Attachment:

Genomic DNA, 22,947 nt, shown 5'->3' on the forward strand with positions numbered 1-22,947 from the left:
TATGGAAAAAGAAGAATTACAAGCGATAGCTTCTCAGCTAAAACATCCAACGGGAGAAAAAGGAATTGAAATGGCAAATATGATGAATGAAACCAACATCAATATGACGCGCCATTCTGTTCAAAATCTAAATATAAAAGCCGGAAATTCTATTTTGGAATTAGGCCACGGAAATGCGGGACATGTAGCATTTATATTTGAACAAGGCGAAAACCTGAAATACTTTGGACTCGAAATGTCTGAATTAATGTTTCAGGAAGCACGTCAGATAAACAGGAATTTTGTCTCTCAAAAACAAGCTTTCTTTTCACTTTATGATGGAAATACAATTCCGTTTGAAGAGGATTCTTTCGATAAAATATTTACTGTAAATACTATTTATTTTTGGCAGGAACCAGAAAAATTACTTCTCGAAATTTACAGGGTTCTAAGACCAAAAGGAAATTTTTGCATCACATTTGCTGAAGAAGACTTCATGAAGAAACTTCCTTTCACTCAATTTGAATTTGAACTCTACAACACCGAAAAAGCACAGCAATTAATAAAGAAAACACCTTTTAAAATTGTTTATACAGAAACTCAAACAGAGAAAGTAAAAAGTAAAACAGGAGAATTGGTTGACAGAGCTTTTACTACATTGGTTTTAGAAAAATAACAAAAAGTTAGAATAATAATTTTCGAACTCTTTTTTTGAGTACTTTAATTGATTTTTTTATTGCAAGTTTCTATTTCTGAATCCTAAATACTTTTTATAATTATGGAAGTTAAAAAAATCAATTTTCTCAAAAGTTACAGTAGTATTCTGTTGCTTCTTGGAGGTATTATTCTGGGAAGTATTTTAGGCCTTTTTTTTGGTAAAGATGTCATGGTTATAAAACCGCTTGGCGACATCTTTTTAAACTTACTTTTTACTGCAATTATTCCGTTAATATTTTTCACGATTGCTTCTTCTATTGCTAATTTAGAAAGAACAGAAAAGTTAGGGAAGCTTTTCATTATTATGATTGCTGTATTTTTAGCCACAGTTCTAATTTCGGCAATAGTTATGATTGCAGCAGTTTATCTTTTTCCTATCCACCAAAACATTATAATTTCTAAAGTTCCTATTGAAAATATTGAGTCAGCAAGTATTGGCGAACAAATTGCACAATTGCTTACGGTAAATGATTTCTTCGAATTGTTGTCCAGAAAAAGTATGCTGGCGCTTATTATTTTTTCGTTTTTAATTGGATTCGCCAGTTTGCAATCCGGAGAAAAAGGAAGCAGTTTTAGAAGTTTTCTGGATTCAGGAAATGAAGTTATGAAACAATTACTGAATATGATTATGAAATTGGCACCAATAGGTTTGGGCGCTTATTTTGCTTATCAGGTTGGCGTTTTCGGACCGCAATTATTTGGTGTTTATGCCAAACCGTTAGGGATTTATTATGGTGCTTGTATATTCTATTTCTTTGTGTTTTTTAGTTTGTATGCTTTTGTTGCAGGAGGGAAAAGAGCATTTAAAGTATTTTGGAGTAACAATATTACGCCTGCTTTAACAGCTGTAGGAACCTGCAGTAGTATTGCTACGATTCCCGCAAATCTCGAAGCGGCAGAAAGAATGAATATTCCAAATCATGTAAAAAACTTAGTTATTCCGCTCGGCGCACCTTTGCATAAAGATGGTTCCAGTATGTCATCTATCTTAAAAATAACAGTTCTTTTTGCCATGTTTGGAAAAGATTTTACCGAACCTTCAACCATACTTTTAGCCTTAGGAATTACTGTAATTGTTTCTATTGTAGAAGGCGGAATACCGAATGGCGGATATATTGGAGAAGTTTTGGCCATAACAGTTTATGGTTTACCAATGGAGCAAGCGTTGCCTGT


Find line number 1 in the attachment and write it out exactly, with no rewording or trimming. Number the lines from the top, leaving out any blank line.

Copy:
Genomic DNA, 22,947 nt, shown 5'->3' on the forward strand with positions numbered 1-22,947 from the left: